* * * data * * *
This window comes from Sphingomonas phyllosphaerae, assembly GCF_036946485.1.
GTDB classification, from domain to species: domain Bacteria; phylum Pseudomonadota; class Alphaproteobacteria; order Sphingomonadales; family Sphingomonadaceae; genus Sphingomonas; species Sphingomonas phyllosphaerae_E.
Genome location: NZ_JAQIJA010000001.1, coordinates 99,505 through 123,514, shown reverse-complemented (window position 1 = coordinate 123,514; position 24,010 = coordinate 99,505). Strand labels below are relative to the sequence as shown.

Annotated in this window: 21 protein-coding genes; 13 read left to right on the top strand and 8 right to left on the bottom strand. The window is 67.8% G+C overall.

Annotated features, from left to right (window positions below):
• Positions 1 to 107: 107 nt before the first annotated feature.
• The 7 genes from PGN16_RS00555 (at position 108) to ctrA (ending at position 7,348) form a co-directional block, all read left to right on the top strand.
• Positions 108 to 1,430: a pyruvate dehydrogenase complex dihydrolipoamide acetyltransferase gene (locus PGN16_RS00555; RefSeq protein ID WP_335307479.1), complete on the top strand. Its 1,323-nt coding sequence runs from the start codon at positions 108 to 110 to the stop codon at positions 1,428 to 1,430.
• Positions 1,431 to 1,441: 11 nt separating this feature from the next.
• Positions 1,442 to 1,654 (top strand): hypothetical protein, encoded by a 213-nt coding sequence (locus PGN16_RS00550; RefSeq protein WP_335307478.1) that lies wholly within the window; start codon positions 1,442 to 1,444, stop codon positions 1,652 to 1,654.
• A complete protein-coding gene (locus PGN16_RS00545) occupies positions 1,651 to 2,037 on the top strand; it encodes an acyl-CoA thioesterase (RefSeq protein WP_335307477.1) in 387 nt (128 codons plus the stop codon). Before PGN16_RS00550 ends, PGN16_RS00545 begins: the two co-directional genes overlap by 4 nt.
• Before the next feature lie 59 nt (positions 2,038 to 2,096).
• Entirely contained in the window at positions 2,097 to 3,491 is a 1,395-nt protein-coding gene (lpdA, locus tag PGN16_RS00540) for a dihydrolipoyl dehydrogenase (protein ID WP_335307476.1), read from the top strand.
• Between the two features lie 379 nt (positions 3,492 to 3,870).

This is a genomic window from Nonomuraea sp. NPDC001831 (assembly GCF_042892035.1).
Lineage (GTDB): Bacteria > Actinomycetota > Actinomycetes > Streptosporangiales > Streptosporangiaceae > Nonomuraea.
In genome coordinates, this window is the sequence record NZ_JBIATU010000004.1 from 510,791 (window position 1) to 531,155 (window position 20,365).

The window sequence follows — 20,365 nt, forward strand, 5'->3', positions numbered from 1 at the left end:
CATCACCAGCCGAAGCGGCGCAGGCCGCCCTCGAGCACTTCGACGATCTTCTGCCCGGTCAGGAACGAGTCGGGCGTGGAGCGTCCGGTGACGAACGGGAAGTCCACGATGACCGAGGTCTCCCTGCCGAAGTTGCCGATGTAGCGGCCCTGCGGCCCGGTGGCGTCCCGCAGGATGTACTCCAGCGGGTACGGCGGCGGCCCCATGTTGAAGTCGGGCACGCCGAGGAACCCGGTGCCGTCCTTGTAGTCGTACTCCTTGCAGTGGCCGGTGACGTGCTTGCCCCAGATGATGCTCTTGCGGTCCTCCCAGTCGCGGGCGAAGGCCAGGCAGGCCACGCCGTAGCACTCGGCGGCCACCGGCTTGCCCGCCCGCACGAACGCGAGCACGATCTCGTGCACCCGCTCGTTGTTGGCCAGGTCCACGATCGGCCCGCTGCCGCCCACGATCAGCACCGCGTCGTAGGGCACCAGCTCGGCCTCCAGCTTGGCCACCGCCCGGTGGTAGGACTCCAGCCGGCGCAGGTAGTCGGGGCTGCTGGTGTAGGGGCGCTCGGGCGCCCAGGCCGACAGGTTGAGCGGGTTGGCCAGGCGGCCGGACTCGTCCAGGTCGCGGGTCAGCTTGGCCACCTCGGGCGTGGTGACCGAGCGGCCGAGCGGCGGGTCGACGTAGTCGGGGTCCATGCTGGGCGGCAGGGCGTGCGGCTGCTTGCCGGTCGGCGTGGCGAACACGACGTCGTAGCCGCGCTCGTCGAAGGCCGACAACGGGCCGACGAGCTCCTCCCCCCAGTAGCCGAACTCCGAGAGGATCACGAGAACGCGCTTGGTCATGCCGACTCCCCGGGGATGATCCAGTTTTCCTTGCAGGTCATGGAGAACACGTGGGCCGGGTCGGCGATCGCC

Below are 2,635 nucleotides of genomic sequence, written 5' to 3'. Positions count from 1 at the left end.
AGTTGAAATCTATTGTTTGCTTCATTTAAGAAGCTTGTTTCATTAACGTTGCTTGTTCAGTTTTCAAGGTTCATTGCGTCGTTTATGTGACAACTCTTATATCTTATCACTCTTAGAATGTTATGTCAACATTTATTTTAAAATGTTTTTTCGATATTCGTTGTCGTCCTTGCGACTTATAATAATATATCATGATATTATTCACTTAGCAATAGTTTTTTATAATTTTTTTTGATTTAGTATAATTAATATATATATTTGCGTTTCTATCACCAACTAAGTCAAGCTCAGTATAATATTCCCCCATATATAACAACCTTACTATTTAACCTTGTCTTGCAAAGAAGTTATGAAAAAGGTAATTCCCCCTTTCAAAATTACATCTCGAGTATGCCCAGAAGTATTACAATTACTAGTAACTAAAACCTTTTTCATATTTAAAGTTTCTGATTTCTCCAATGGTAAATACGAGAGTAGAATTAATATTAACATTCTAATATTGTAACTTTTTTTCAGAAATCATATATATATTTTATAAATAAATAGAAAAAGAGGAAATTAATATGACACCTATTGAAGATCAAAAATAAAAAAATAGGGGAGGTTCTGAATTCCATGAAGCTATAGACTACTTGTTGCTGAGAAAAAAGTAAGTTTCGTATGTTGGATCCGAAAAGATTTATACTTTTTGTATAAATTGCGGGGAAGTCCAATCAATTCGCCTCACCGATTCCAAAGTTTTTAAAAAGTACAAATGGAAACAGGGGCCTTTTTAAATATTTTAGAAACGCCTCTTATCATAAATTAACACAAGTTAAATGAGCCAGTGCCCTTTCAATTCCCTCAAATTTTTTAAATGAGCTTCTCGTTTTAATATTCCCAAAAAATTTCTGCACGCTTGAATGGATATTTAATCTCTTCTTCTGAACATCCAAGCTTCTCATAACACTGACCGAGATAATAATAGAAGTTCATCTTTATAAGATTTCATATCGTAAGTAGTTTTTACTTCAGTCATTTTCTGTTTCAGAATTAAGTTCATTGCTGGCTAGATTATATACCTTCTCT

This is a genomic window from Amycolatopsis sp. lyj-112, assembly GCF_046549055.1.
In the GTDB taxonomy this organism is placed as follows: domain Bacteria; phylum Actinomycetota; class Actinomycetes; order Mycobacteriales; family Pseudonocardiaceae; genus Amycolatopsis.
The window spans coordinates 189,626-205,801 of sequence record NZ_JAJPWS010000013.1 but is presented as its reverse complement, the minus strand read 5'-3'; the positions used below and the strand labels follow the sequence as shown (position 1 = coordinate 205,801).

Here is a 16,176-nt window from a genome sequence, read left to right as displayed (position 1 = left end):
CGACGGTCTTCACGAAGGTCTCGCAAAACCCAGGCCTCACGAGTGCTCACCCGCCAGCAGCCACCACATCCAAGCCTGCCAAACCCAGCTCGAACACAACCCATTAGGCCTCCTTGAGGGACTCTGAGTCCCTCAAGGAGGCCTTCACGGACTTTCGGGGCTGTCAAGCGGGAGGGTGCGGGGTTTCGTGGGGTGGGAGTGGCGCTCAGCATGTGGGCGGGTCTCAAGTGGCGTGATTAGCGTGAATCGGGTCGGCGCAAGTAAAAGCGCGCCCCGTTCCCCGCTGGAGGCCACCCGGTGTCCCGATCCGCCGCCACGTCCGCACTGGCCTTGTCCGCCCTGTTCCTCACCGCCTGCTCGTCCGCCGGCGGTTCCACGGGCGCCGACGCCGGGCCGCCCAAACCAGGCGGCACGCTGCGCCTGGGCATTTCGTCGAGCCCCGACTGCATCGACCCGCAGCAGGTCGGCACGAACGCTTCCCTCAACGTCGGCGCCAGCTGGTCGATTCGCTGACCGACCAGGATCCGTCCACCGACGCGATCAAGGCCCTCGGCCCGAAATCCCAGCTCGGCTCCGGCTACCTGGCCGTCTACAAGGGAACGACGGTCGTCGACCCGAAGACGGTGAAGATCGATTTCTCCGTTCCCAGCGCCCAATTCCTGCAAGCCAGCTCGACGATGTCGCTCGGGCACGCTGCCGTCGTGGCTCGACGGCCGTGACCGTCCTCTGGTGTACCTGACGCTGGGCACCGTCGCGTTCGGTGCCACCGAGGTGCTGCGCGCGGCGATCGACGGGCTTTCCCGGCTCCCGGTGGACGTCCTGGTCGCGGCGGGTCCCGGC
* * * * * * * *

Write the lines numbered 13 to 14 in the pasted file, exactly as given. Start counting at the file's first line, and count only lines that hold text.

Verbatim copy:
• Entirely contained in the window at positions 2,097 to 3,491 is a 1,395-nt protein-coding gene (lpdA, locus tag PGN16_RS00540) for a dihydrolipoyl dehydrogenase (protein ID WP_335307476.1), read from the top strand.
• Between the two features lie 379 nt (positions 3,492 to 3,870).